Does Guitar Center Value Marketers Over Musicians? The Potential Pitfalls of Partnering With a Social Media Maven

As TheToneKing.com readers have likely seen, Rob Chapman has had a tough go of things since the beginning of 2020. We won’t rehash the superfine details here about who’s saying what, nor do we think we need to grab the mic from the original creators and tell their stories for them. Just load the term “Rob Chapman” into your handy-dandy YouTube search machine and set aside a few hours. Videos created by KDHDøvydas, Become the Knight, and Levi Clay are sort of the Dead Sea Scrolls of the whole saga.

 

There’s probably little dispute that Chapman is one of the greatest influencers of the state of guitar in online and social media today. He has world-class chops, a knack for creative content, a wide range of experience (touring musician, demonstrator, clinician), and presents very well on camera though his personality can be a bit a polarizing. He’s successfully leveraged all of these traits into building and promoting his own company, Chapman Guitars, which just passed it’s tenth anniversary. It launched a refreshed line in 2017 and was picked up by Guitar Center in 2018.

 

Which brings us back to the present and the current patch of rough road Chapman is figuratively navigating. There’s not just one pothole on this otherwise tree-lined boulevard. Past deals gone bad with other retailers, communication between Chapman’s fan base and other YouTube creators deemed as threatening, suggestions of lawsuits, questions about multiple fundraising campaigns, and general charges of dishonesty and bullying “ruffled a lot of feathers on a lot of chickens,” as one of the aforementioned creators, Døvydas, put it.

 

Chapman posted a couple of initial responses to controversy, which seemed to fan the flames further. On February 27, Rob Chapman posted a contrite assessment of the situation. As with the other videos we mentioned, we’ll let that video speak for itself. It’s easily located on Chapman’s YouTube channel.

 

This situation highlights something unique about the whole situation, especially as it relates to a large retailer like Guitar Center. We here at TheToneKing.com have no special insight into the process by which Chapman and Guitar Center united or what deal they have in place. But it’s reasonable to guess that part of the motivation for the deal with Chapman is his social media reach and the success he’s had as a demonstrator and marketer for Anderton’s and his own projects. Not because of his body of work as a musician or his talent for building instruments. We wonder: is this a good thing for music?

 

Chapman’s musical projects, Dorje and Clockwork Wolf & Co., are brimming with high-caliber musicianship but probably have little-to-no name recognition or airplay in the States outside of YouTube. Chapman’s got way more chops than this writer has, but the field of face-melting musicians is more crowded than ever. Plenty of great guitarists with similar talent and notoriety profiles have scored massive endorsements, of course. But that’s typically been with the backing of well-known companies like Fender, Gibson, Ibanez, PRS, and others.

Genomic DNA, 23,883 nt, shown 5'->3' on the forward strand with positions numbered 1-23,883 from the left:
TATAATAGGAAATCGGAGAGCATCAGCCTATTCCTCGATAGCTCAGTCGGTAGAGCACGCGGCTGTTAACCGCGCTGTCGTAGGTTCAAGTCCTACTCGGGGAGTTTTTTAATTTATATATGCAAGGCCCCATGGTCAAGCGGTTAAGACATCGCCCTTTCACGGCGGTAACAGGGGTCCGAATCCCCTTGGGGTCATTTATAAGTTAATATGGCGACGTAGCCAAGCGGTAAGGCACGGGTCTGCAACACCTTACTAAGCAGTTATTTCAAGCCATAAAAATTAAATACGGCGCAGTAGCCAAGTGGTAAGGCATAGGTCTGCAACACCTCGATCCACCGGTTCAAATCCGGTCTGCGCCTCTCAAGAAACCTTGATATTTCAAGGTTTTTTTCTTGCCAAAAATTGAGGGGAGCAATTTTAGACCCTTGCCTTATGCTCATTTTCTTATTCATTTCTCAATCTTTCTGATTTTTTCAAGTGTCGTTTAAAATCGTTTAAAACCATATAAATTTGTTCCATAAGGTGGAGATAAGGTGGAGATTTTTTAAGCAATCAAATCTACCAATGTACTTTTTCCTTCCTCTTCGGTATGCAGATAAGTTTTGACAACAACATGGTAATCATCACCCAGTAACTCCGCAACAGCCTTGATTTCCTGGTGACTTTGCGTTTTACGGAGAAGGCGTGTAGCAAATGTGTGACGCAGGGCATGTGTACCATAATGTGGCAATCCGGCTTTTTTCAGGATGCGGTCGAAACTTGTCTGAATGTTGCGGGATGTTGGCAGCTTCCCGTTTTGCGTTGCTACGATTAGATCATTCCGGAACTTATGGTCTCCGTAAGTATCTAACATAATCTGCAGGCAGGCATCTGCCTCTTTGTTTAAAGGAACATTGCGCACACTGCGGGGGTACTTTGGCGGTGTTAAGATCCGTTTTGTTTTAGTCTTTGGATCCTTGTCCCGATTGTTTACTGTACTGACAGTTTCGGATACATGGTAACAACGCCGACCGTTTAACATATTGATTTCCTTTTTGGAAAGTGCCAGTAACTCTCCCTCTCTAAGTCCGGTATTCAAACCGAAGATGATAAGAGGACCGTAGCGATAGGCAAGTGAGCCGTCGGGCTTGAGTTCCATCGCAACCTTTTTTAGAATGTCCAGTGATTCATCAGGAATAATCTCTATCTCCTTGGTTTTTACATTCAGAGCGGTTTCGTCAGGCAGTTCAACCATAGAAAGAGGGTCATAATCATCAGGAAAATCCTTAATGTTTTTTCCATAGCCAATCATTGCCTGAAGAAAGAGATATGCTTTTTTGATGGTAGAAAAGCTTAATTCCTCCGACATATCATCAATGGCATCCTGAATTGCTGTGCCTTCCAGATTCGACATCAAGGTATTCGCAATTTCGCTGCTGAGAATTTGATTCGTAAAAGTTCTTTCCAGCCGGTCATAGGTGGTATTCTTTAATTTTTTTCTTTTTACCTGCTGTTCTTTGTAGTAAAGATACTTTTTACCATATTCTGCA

Nor is Chapman a renowned instrument designer or luthier. To be fair, he’s never attempted to sell himself as one. Indeed, part of the appeal of the Chapman Guitars brand is that instruments designs are heavily crowd-sourced and intended to be modified to the will of their owners. But Chapman Guitars are built by a contract builder that also builds for many other companies. So there’s no great draw or advantage there like there is for, say, PRS.

 

So the main attraction for Guitar Center, we speculate, must be Chapman as a businessman instead of a musician. He’s not a great luthier/designer in the mold of Paul Reed Smith or Leo Fender. He doesn’t have the muscle of massive album sales putting him the spotlight. He’s a great marketer for his business and large UK retailer, Anderton’s.

 

Guitar Center is a business as well, and businesses take calculated risks. Obviously, there’s something they like about Chapman Guitars and it could be that Chapman Guitars does quite well for them. But in today’s online, social media age appearances and reputations can change in a heartbeat.

 

A player with a colorful past like Slash endures because Slash has a strong foundation set in music that remains incisive and relevant. Leo Fender was a bit of a nerdy guy and couldn’t even play guitar, but his legacy endures because he was an innovator and one of the guys that birthed the electric guitar (and bass!) as we know it today. Chapman, for all intents and purposes, is a creature of social media.

 

If he has another social media dust-up, does the glimmer of the Chapman name fade? Do any of Chapman’s social media troubles become foisted upon Guitar Center? It’ll be interesting to see how things proceed for him long-term.

 

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